TV Guide's Scores

For 853 reviews, this publication has graded:
  • 50% higher than the average critic
  • 4% same as the average critic
  • 46% lower than the average critic
On average, this publication grades 3.1 points lower than other critics. (0-100 point scale)
Average TV Show review score: 62
Highest review score: 100 Treme: Season 2
Lowest review score: 0 Does Someone Have To Go: Season 1
Score distribution:
  1. Mixed: 0 out of 481
  2. Negative: 0 out of 481
481 tv reviews
  1. Whitechapel is like a British Criminal Minds, albeit with a much more appealing sense of macabre wit in its appreciation for the history of Grand Guignol.
  2. Even if the bitch leaves you cold, something happening in and around Apartment 23 ought to make you laugh.
  3. Much more conventional than Girls in its savagely profane workplace humor, its bad behavior recalls Curb Your Enthusiasm while the setting is reminiscent of The Larry Sanders Show in its hysterical behind-the-curtain peek at dysfunction and incompetence in high places.
  4. If Around the World doesn't exactly reinvent the genre, it still manages to refine the familiar bits with sumptuous location shooting and a sense of adventure.
  5. The channel may have hit pay dirt with a gritty project that feels like the real McCoy.
  6. True Blood is well on its way to staking its claim yet again as the summer guilty pleasure with TV's bawdiest bite.
  7. There's no question The Newsroom is eye-rollingly full of itself. But it's also recklessly full of wit, passion, anger and humor--and timely purpose.
  8. The spirit of John Hughes lives on in this rowdy ensemble of insecure spazzes and delightfully fresh mean girls (yes, we're talking about you, Sadie).
  9. BBC America delivers a satirical treat in the uncannily topical Twenty Twelve.
  10. A treat for the faithful.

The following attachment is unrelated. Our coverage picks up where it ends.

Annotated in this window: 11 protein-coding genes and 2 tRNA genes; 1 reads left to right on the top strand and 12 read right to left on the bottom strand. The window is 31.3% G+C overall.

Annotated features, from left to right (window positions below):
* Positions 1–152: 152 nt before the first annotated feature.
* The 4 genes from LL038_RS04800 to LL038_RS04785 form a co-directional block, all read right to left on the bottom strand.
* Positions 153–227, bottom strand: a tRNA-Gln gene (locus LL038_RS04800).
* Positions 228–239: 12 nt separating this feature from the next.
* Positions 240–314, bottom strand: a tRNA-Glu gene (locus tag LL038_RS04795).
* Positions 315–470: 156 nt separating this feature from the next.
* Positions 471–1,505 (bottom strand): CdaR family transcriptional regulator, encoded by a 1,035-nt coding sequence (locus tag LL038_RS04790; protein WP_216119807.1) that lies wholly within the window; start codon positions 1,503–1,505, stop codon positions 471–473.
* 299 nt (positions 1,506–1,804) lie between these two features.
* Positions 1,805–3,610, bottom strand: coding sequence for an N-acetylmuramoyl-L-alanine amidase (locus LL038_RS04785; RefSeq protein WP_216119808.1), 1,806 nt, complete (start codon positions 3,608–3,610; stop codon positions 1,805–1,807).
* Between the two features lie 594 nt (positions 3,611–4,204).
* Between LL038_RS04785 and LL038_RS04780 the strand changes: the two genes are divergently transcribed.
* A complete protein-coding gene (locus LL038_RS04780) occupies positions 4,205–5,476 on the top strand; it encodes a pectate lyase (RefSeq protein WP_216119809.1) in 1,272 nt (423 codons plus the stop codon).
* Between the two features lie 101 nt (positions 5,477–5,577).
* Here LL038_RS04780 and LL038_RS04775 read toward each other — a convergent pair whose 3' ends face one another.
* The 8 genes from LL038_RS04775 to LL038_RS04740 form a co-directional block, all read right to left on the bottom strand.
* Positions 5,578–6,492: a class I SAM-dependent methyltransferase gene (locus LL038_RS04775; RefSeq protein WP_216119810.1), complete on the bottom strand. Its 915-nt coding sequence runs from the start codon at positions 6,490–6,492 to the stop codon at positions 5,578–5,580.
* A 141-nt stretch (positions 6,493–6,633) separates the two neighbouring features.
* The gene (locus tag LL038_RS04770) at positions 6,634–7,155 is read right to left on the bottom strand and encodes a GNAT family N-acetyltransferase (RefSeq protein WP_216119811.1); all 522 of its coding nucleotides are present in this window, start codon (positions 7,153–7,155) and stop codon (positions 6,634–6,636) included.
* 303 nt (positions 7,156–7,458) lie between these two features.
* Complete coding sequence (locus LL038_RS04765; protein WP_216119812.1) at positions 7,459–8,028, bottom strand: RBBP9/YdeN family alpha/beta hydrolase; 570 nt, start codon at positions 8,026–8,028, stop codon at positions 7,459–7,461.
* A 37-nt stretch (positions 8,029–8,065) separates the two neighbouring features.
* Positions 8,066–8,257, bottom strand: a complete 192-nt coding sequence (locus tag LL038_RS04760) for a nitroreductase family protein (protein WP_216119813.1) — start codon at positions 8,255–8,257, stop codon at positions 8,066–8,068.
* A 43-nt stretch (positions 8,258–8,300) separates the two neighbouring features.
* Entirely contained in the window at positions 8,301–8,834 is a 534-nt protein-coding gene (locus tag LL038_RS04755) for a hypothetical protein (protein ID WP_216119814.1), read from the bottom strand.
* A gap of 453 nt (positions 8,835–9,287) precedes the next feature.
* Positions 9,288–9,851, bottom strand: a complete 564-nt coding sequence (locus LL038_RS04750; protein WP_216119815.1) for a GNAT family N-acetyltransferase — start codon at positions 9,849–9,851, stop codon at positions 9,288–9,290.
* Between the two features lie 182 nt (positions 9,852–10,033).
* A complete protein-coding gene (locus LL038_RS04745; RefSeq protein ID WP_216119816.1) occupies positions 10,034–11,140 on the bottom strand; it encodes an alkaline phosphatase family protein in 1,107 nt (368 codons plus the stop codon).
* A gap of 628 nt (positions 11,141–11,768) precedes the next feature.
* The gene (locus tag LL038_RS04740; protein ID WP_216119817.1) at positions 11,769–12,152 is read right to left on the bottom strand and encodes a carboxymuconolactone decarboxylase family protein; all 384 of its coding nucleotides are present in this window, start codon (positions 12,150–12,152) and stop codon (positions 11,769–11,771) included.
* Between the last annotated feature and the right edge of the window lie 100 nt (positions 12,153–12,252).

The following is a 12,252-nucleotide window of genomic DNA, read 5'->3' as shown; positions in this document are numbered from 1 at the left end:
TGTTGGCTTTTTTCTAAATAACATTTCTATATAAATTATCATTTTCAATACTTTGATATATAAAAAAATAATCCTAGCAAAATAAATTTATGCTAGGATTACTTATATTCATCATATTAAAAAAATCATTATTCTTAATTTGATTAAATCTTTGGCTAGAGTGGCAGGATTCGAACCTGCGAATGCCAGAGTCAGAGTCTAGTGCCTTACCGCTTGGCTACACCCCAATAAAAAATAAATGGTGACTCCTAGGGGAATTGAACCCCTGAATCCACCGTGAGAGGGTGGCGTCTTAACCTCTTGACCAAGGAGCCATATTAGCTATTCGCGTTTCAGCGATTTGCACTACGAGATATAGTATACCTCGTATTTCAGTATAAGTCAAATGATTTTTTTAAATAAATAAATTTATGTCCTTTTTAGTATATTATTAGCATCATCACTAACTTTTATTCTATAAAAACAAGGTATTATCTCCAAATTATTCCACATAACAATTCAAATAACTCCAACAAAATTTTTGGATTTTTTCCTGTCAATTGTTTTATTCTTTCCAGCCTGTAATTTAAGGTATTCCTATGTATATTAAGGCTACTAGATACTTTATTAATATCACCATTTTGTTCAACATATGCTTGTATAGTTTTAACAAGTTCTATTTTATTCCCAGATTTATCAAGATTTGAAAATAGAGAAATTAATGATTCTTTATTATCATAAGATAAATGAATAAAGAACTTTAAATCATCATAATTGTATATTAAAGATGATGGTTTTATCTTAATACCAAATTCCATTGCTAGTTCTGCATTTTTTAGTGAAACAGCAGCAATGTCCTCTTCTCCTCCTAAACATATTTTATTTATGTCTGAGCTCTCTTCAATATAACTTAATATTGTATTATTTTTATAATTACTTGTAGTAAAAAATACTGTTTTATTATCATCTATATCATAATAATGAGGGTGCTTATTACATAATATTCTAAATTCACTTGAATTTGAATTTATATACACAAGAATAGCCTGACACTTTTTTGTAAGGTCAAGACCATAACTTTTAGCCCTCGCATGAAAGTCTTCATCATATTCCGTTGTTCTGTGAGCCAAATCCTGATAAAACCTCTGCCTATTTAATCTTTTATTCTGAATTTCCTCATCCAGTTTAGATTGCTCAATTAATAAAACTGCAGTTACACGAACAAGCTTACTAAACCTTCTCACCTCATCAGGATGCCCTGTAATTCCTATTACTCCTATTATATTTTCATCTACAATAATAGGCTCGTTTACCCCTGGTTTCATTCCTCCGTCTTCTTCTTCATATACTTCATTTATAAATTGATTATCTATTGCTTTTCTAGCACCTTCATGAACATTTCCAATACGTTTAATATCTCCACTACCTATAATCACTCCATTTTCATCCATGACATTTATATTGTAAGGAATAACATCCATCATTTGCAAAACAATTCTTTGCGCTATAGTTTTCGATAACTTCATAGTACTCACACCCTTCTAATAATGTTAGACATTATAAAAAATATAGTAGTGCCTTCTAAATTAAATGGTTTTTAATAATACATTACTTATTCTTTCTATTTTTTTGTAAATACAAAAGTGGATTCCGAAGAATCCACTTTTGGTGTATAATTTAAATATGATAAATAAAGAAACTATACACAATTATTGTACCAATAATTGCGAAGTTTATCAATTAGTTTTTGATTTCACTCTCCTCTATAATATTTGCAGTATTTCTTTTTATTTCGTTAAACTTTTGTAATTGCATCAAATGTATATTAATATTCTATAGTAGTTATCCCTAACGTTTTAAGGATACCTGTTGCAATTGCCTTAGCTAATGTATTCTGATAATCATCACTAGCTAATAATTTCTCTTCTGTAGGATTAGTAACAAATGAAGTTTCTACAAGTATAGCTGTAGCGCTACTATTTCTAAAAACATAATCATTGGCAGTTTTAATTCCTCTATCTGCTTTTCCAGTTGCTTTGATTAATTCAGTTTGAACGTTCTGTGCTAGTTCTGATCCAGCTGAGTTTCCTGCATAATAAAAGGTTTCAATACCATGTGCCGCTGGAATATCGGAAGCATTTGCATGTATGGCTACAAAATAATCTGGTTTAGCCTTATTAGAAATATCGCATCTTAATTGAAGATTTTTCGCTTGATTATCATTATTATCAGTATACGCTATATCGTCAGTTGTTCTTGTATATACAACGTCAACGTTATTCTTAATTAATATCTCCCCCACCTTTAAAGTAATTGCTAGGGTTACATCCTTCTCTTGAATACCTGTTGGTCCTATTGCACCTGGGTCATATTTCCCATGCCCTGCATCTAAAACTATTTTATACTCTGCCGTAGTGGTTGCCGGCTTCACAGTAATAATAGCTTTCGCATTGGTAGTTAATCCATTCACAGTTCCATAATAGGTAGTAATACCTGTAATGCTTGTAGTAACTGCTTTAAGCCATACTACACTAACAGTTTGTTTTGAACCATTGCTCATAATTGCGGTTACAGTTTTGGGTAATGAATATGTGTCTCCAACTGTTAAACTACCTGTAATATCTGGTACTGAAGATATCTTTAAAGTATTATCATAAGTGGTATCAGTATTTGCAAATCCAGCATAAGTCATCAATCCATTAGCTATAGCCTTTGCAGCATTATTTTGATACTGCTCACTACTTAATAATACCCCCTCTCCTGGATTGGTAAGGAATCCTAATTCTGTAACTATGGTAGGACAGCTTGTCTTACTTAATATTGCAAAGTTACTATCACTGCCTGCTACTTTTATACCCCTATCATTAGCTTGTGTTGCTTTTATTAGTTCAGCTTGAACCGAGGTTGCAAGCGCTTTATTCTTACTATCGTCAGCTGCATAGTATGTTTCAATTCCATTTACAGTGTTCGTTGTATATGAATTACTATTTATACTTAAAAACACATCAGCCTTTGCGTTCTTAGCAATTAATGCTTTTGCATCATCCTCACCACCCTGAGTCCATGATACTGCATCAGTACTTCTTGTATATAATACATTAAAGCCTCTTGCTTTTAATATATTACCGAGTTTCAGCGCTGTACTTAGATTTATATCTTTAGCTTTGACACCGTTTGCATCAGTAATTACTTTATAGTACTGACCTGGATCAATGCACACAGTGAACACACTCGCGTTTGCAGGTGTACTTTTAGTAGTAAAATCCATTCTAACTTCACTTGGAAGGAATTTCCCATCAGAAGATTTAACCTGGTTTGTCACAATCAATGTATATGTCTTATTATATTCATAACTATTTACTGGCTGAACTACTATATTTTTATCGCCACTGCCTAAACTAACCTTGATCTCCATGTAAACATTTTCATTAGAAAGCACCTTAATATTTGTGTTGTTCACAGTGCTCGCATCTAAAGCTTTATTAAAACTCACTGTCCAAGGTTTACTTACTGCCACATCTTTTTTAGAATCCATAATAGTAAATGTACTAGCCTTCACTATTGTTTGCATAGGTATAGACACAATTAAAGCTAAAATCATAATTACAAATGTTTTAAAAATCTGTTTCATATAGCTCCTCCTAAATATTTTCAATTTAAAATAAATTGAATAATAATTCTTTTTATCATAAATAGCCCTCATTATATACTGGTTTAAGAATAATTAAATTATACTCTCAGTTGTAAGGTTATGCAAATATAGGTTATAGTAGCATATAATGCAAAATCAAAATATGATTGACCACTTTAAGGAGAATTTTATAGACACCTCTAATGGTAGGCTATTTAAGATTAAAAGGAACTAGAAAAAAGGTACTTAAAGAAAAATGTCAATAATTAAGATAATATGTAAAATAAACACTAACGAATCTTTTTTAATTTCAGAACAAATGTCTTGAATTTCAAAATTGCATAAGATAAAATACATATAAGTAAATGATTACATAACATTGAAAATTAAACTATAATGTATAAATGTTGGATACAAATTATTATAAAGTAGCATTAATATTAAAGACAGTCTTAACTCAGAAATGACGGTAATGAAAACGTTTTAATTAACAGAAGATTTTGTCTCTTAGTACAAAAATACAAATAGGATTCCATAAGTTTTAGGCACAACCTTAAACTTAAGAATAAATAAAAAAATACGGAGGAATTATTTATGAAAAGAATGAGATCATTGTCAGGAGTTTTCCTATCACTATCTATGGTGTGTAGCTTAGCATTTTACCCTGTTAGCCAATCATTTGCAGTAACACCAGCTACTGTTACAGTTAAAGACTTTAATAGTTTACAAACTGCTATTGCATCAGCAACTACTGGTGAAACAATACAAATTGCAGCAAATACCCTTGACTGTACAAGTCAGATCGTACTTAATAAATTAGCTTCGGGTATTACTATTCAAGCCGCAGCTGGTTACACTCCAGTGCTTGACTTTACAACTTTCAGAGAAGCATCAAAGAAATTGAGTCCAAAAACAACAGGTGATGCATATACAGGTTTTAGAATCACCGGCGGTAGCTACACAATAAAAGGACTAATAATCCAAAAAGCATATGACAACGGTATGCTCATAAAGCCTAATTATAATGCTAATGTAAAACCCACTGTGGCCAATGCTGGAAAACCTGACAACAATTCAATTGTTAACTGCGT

11. Hit & Miss, the fun is just beginning, and I can't wait to see where this twisted but strangely affecting story goes next.
  12. Damages' endgame is on, and so far it's a doozy--with a fatalistic framework suggesting not everyone emerges alive.
  13. Political Animals is a welcome escape from the current campaign grind, leaving us already hoping for a second term.
  14. It's also a pungent, harrowing and thoroughly captivating entertainment, a welcome reminder of the power of the classic miniseries, which the networks have shunned for far too long.
  15. Kaling makes for an unconventional sitcom heroine, to put it mildly.
  16. The characters, like the show, send off an ingratiatingly kooky vibe, and I look forward to getting to know them better.
  17. Elementary brings edgy new life to CBS' procedural formula, and is just different enough from the Masterpiece Mystery! version (and Benedict Cumberbatch's Emmy-nominated spin) to prove yet again just how versatile this legendary character is.
  18. Once again, PBS delivers the goods--and while it may be too harrowing at times to describe as a bundle of joy, the heart-tugging Call the Midwife is a delight to watch.
  19. This movie comes most alive in those scenes when all the well-cast women (including Jill Scott as an unusually reserved Truvy) are bouncing off each other, biting but never drawing blood.
  20. ABC has done well in filling the time period with a show that's both sassy and smart, singing a tune we can name in three words: It's a winner.
  21. These young Chicagoans are seriously, but amusingly, Underemployed--the title of a disarmingly scruffy new MTV hour-long dramedy from Six Feet Under's Craig Wright that nails the confusion (sometimes sexual) and disappointment (usually economic) of a generation raised to expect more than today's society is offering.
  22. Asylum delivers a much more evocative nightmare gallery without losing any of the franchise's provocative, look-ma-I'm-screaming bravado.
  23. A treat for armchair travelers.
  24. Archer, meanwhile, is all about the funny, and kicks off its fourth season of deranged spy parody.
  25. Ripper Street is mighty fine bloodsport.
  26. If what you're looking for is a good scare that's cunningly and ruthlessly executed, be forewarned. The Following is the real deal.
  27. The juxtaposition of surface banality and the high-octane spy intrigue of their shadow identities gives The Americans a suspenseful kick.
  28. The randomness of the action and the sense of futility (most notable in Lydia's dealings with a male rape victim) distinguish Southland from run-of-the-mill cop dramas.
  29. Top of the Lake is reminiscent of AMC's The Killing in ways both good (its moodiness) and unfortunate--Robin has a fiancé back home who keeps pleading for her to return--but its world is so specific and transcendently trippy, haunted by mythic legends rooted in this unforgiving geography, that it feels wondrously fresh, alien and unforgettable.
  30. Funky, freaky and fascinating, Orphan deserves to be adopted by any pulp-fantasy fan.

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